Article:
Next week, the Air Force's unmanned X-37B spaceplane will complete two years in orbit, assuming it doesn't land before then. On Monday, it set a new mission record of 718 days in orbit, surpassing the in-space voyages of its four predecessors. It's likely return date — like almost everything else about the X-37B — is shrouded in mystery. Air Force spokesman Major William Russell tells CNN that there is no scheduled end to the mission, and the spaceplane will land back on Earth only after its objectives have been completed. What objectives? That's classified.
Because the X-37B missions are secret, the Air Force "tends to speak of the vehicle and its activities in general terms," Space.com notes.
We know, for example, that the X-37B is about 29 feet long, launches vertically on a rocket, and lands like an airplane or the now-retired space shuttles. It is also, the Air Force says, part of "an experimental test program to demonstrate technologies for a reliable, reusable, unmanned space test platform," and its "primary objectives" are developing "reusable spacecraft technologies for America's future in space and operating experiments which can be returned to, and examined, on Earth." The experiments include "advanced guidance, navigation, and control," "thermal protection systems," "high temperature structures and seals," "conformal reusable insulation," and "autonomous orbital flight, reentry, and landing."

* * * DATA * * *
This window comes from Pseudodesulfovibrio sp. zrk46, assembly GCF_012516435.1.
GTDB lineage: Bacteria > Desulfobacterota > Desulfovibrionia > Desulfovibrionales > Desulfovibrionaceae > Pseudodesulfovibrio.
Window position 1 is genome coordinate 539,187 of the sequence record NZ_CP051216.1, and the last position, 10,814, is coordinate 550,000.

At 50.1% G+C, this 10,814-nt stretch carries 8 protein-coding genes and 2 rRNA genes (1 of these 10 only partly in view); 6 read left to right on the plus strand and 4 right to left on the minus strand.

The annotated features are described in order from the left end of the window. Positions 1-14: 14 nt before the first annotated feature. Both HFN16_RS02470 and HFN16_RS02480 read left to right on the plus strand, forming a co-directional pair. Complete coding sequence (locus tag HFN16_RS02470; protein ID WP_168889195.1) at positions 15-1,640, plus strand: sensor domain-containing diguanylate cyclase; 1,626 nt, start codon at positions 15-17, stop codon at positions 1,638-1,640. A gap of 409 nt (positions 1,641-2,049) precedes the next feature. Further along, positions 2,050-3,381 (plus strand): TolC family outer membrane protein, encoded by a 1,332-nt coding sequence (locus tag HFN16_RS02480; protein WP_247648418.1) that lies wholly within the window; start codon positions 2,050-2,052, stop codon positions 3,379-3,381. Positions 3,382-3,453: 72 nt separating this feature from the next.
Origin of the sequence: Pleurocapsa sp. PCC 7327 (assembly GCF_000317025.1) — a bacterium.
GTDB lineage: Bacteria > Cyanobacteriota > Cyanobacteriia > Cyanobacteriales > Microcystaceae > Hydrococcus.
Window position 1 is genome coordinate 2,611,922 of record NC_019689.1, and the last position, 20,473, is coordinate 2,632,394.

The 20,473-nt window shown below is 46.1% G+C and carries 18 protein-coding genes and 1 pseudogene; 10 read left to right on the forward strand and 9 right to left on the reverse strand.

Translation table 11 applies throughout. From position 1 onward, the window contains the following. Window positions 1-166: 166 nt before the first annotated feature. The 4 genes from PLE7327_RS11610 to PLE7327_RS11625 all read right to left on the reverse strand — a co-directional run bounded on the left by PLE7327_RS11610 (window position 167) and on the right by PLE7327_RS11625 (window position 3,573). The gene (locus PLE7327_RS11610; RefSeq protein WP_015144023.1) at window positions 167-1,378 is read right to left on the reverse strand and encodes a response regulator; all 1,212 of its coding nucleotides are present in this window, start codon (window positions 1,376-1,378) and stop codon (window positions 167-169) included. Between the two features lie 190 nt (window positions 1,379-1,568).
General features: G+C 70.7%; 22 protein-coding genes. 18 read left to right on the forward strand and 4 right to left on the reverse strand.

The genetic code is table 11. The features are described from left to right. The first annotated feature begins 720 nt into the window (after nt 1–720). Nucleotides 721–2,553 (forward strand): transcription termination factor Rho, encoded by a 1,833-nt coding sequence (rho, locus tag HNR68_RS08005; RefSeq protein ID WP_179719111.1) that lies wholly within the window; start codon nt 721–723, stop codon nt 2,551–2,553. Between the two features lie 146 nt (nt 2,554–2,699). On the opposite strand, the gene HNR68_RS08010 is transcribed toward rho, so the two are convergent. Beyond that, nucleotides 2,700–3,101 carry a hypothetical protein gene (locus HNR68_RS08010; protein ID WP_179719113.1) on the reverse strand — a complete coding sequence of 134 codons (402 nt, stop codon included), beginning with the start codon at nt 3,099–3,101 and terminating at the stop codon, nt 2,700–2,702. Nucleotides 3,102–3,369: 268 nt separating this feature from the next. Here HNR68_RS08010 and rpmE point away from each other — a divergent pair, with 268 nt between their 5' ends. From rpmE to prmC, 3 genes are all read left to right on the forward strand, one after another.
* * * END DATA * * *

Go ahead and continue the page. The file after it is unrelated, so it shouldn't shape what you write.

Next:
You can get glimpses of the spaceplane and hear more of the Boeing and Air Force marketing jargon surrounding it in this video:
"The X-37B program tends to attract public interest because of that secrecy," CNN reports, and "speculators have guessed the planes could be involved in spying activities or testing out a space weapon." What is it really doing? "We have no idea," says Matt Novak at Gizmodo. "But given how bad things are going on Earth ... here’s hoping that the Air Force is developing some kind of human escape plan."